In dismantling its previous net neutrality rules, the FCC said today (see statement below) that the vote was a bi-partisan effort to restore "Internet freedom." Vermont's US Senators Leahy and Sanders, who had opposed the Trump Administration's move to deregulate the Internet, said the FCC's action will lead to discrimination, stifle competition, and damage democracy. The FCC vote was 3-2, with the three Republicans on the panel voting in favor and the two Democrats voting against. The rules were put in place in 2015 during the Obama Administration.
Leay said: “Today the FCC took a wrecking ball to the pillars of freedom and openness upon which the Internet was built. Without the protection of net neutrality rules, powerful telecommunication companies can decide which content gets preferential treatment and which gets throttled or even blocked. That will hurt consumers, small businesses and startups. The FCC is stifling innovation and competition.
“This has been a rushed, cynical and slipshod process that has been fundamentally flawed. Chairman Pai and the FCC’s Republican majority have shown a shocking disregard for the overwhelming input from the public, choosing instead to listen only to those with the deepest pockets. They have made it clear that the voices of the American people do not matter to them and will be ignored in President Trump’s Washington. As a staunch supporter of net neutrality rules, I will keep fighting until these protections are restored.”
New York Times: Net Neutrality Rules Are Repealed, Giving Providers Free Rein
Sanders issued the following statement: "Once again, the Trump administration has sided with big money and against the interests of the American people. The FCC’s vote to end net neutrality is an egregious attack on our democracy. With this decision the internet and its free exchange of information as we have come to know it will cease to exist. The end of net neutrality protections means that the internet will be for sale to the highest bidder, instead of everyone having the same access regardless of whether they are rich or poor, a big corporation or small business, a multimedia conglomerate or a small online publication. At a time when our democratic institutions are already in peril, we must do everything we can to stop this decision from taking effect."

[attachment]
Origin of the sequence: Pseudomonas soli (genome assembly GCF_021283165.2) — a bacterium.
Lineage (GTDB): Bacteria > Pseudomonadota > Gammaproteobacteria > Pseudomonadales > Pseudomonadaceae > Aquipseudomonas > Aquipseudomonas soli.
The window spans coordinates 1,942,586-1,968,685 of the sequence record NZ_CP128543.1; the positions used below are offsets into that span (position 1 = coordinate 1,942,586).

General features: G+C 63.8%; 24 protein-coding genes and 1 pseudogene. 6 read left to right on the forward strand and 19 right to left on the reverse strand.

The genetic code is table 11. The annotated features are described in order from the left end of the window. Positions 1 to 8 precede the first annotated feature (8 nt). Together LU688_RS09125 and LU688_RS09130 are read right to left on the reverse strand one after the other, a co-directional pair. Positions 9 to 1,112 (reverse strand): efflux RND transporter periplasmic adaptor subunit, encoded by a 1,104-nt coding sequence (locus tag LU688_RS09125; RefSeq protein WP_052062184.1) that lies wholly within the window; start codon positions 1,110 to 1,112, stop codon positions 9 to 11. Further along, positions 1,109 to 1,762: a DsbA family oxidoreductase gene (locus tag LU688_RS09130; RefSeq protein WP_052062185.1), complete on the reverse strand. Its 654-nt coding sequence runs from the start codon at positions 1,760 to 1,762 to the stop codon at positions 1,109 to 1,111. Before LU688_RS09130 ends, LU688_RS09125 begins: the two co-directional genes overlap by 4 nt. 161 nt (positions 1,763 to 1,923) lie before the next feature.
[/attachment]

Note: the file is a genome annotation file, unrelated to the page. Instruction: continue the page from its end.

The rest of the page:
FCC Press Release
The Federal Communications Commission today voted to restore the longstanding, bipartisan light-touch regulatory framework that has fostered rapid Internet growth, openness, and freedom for nearly 20 years.
Following detailed legal and economic analysis, as well as extensive examination of comments from consumers and stakeholders, the Commission reversed the FCC’s 2015 heavy-handed utility-style regulation of broadband Internet access service, which imposed substantial costs on the entire Internet ecosystem.